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We live in a day and age in which women's rights are increasingly on people's minds, and companies and organizations are putting their best feet forward in an attempt to show how down they are with give or take 50 percent of Earth's population. Unfortunately, some of those attempts have been so half-assed that they transformed into full-assed attempts and ended up background-dancing in a Ying Yang Twins music video.

What the hell are we talking about? Well ...

6
The United Nations Announces A Gender Equality Meeting (For Men Only)

Andrew Burton/Getty Images News/Getty Images

Back in May, the Denver Comic Con organized a panel called "Women in Comics" in order to discuss, what do you know, women in comics (both characters and creators). It was a perfectly well-meaning effort, except for one little detail. See if you notice anything weird about the panelists:

twitter.com/GeekChristy
That's more beards and Adam's apples than we expected to see.

Yes, the panel about women had no women in it, because it was a late addition and they "couldn't find any" -- an excuse that a female comics historian presenting in the same convention reportedly referred to as "bullshit." But hey, at least the convention quickly organized a panel with actual women in it to save face, and besides, does anyone even read comics anymore? It's not like this was the United Nations holding a men-only conference or something.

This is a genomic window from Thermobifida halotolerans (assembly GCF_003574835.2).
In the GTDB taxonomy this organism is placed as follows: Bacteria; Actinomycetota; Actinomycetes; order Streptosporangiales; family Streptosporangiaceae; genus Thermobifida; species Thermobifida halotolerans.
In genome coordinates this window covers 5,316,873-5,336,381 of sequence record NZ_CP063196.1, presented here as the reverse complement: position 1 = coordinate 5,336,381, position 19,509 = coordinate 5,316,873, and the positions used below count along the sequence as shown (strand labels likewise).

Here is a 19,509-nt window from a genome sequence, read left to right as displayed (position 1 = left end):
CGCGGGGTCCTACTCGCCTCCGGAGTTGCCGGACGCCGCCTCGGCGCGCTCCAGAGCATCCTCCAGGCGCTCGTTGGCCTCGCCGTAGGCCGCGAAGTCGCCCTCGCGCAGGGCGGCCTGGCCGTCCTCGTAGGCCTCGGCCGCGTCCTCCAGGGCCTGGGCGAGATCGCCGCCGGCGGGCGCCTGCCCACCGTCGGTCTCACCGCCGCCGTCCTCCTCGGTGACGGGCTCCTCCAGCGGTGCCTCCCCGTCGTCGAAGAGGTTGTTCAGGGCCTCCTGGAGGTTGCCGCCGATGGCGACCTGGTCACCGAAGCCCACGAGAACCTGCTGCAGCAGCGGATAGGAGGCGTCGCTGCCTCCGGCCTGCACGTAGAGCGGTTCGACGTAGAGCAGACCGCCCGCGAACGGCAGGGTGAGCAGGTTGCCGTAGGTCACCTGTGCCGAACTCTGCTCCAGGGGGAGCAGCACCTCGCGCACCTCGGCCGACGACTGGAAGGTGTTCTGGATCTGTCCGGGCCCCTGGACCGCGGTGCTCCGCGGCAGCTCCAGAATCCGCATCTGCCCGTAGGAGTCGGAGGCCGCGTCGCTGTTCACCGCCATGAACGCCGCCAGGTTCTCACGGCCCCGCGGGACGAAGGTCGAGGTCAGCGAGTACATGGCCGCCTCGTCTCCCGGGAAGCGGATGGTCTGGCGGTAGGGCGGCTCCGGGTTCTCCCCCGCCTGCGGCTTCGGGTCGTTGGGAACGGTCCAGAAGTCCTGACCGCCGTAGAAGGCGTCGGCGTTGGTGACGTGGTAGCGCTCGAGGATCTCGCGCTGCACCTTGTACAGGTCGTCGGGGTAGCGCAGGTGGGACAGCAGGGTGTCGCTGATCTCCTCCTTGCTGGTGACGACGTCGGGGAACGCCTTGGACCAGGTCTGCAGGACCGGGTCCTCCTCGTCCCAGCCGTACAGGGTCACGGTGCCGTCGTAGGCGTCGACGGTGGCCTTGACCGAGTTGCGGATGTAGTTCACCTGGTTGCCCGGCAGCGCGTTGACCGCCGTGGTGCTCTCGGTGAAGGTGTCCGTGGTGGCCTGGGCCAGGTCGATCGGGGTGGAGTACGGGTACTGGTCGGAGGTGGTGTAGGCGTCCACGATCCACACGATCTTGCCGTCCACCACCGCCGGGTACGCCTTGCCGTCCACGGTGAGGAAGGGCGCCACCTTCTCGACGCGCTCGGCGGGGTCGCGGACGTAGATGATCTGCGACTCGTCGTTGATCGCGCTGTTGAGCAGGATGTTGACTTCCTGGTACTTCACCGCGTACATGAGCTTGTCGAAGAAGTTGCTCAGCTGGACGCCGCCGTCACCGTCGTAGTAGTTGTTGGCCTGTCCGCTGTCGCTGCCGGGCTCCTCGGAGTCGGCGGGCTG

This next thing, on the other hand, was exactly that:

un.org
"All fixed. Wonder why no one's ever thought of this before?"

In order to put themselves on the map as the world's most women-lovingest countries, Iceland and Suriname set up an entire conference to be held at the UN that was meant to focus on the plight of women in the modern world ... while being attended solely by dudes. As in, not just dude presenters, but everyone in the meetings had to be a guy (it's unclear if they were planning to enforce any type of sausage check at the entrance). The idea was to get men to become more actively responsible in advocating women's rights, like with Emma Watson's HeforShe campaign. Except, you know, without Watson. Or anyone resembling her.